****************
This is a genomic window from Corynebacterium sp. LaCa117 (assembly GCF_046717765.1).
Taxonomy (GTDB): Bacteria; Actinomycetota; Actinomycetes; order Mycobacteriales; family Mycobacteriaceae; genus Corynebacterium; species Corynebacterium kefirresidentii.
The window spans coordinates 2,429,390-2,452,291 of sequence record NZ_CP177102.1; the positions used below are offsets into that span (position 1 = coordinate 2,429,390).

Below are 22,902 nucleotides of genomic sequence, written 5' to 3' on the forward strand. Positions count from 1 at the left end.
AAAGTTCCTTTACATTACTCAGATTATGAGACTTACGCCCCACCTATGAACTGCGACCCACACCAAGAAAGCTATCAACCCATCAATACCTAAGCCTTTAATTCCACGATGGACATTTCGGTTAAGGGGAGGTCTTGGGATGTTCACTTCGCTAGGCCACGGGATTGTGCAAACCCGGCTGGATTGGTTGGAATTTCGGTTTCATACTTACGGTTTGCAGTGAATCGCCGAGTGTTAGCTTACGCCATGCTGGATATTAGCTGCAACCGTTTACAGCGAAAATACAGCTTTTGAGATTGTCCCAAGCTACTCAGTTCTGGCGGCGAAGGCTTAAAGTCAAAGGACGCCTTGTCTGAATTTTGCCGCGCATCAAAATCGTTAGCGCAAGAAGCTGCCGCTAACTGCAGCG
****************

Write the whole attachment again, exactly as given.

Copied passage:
This is a genomic window from Corynebacterium sp. LaCa117 (assembly GCF_046717765.1).
Taxonomy (GTDB): Bacteria; Actinomycetota; Actinomycetes; order Mycobacteriales; family Mycobacteriaceae; genus Corynebacterium; species Corynebacterium kefirresidentii.
The window spans coordinates 2,429,390-2,452,291 of sequence record NZ_CP177102.1; the positions used below are offsets into that span (position 1 = coordinate 2,429,390).

Below are 22,902 nucleotides of genomic sequence, written 5' to 3' on the forward strand. Positions count from 1 at the left end.
AAAGTTCCTTTACATTACTCAGATTATGAGACTTACGCCCCACCTATGAACTGCGACCCACACCAAGAAAGCTATCAACCCATCAATACCTAAGCCTTTAATTCCACGATGGACATTTCGGTTAAGGGGAGGTCTTGGGATGTTCACTTCGCTAGGCCACGGGATTGTGCAAACCCGGCTGGATTGGTTGGAATTTCGGTTTCATACTTACGGTTTGCAGTGAATCGCCGAGTGTTAGCTTACGCCATGCTGGATATTAGCTGCAACCGTTTACAGCGAAAATACAGCTTTTGAGATTGTCCCAAGCTACTCAGTTCTGGCGGCGAAGGCTTAAAGTCAAAGGACGCCTTGTCTGAATTTTGCCGCGCATCAAAATCGTTAGCGCAAGAAGCTGCCGCTAACTGCAGCG